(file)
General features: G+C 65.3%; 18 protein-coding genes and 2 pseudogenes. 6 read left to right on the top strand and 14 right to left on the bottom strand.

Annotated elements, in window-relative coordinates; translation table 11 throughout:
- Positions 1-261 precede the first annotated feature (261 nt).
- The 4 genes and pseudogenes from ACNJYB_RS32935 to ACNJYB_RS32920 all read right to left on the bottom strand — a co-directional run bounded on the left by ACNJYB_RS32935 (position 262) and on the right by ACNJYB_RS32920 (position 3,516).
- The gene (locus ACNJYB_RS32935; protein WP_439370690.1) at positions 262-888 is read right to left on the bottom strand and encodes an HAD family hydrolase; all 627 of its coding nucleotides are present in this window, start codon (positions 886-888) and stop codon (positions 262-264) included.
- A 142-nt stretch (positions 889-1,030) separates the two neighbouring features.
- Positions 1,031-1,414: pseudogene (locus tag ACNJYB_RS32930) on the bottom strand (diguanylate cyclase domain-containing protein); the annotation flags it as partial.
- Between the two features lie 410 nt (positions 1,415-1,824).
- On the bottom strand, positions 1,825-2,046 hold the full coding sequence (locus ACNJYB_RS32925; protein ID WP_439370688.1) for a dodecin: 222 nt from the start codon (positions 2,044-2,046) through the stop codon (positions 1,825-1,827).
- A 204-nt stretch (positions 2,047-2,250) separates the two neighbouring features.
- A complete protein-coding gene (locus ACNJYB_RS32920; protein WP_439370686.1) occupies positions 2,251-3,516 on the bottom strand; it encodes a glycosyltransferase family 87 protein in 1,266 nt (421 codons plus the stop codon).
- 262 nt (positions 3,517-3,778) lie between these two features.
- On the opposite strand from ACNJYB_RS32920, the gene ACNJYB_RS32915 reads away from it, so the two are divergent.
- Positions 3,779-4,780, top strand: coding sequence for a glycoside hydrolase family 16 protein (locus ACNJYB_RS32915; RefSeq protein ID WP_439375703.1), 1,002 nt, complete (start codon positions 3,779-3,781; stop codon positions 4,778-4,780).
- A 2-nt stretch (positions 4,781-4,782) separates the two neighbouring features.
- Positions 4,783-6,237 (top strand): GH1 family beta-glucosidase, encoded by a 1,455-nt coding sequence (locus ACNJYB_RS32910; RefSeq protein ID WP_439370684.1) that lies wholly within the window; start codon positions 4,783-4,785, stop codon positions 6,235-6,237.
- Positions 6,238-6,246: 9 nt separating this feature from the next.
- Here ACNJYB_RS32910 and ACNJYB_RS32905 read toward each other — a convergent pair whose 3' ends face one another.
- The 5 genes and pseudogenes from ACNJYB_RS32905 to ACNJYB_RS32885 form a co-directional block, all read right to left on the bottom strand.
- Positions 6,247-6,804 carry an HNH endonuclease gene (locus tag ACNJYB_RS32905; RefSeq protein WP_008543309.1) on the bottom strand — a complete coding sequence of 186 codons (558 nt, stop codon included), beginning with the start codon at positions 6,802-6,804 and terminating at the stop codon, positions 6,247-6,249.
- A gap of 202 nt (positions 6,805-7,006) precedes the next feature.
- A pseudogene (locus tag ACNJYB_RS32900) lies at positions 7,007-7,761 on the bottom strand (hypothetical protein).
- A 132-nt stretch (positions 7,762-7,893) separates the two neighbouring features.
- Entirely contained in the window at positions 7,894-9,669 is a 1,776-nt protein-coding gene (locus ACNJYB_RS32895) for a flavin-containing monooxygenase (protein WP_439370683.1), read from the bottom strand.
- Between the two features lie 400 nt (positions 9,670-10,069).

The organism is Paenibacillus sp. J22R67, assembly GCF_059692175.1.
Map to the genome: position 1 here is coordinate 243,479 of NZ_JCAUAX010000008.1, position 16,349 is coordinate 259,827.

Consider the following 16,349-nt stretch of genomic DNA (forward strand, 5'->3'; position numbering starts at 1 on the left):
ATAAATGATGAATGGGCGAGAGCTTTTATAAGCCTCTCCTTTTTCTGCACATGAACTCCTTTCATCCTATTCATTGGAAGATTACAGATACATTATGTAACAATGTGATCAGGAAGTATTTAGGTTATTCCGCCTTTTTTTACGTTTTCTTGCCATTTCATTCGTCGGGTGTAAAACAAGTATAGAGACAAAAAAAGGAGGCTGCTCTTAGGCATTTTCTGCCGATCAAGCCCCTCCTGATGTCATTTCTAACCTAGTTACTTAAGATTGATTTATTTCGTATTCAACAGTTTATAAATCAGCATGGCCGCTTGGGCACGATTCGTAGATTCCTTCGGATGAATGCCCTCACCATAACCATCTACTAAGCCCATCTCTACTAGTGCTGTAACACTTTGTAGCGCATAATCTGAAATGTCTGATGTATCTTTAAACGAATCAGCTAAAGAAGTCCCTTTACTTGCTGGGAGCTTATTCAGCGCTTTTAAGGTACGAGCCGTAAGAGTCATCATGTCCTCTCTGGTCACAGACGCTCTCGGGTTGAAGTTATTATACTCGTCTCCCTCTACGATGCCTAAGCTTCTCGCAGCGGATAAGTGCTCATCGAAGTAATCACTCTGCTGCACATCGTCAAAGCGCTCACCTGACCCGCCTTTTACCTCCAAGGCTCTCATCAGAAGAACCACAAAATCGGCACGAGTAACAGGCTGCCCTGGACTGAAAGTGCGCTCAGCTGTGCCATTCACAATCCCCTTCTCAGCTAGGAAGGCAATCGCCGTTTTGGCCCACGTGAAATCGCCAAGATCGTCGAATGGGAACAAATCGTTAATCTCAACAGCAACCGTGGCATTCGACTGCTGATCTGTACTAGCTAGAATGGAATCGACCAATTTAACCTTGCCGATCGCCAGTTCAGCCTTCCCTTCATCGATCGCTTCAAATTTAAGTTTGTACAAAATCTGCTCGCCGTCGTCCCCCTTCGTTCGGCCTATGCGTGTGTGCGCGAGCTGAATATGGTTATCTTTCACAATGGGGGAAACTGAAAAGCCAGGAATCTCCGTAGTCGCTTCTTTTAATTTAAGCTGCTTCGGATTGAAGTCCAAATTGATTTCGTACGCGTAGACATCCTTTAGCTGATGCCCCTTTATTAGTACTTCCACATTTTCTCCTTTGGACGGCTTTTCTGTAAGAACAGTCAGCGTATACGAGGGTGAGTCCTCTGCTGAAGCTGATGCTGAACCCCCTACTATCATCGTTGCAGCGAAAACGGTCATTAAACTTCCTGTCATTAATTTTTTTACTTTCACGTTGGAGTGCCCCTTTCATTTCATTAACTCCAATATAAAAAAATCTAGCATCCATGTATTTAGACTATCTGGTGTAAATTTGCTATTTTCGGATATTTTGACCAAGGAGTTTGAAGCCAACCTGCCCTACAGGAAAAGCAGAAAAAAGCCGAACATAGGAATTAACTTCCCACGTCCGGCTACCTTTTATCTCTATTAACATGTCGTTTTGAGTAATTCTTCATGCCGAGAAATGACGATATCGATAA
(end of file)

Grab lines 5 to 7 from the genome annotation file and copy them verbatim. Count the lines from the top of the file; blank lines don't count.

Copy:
- The gene (locus ACNJYB_RS32935; protein WP_439370690.1) at positions 262-888 is read right to left on the bottom strand and encodes an HAD family hydrolase; all 627 of its coding nucleotides are present in this window, start codon (positions 886-888) and stop codon (positions 262-264) included.
- A 142-nt stretch (positions 889-1,030) separates the two neighbouring features.
- Positions 1,031-1,414: pseudogene (locus tag ACNJYB_RS32930) on the bottom strand (diguanylate cyclase domain-containing protein); the annotation flags it as partial.